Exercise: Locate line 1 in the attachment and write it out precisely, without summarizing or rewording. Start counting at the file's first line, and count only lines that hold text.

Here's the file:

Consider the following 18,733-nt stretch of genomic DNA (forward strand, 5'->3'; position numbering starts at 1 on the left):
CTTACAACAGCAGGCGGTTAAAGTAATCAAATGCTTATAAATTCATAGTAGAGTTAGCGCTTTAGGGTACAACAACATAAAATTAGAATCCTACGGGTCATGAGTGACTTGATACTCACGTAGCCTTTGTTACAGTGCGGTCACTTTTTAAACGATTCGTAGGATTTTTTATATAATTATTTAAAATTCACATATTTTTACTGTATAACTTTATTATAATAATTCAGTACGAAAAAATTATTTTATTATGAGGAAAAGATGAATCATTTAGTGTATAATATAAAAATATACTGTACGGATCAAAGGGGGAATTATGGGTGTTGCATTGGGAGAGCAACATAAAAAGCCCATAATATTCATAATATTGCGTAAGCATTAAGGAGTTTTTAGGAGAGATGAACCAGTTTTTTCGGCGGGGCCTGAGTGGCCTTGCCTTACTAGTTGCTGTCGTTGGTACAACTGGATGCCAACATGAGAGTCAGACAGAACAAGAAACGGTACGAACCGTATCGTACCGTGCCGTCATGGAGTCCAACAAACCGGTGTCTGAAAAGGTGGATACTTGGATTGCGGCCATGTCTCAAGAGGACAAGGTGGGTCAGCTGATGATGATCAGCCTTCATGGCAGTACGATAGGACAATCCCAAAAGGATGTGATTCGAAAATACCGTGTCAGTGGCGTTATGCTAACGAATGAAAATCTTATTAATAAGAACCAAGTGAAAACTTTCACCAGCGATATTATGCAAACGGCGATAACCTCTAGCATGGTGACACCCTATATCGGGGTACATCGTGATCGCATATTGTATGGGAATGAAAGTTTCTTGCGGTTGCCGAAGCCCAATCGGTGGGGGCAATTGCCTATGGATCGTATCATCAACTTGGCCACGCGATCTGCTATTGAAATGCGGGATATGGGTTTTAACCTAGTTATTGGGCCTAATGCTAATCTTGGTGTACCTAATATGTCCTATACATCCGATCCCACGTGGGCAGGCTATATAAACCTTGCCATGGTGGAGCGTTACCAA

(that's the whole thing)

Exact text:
Consider the following 18,733-nt stretch of genomic DNA (forward strand, 5'->3'; position numbering starts at 1 on the left):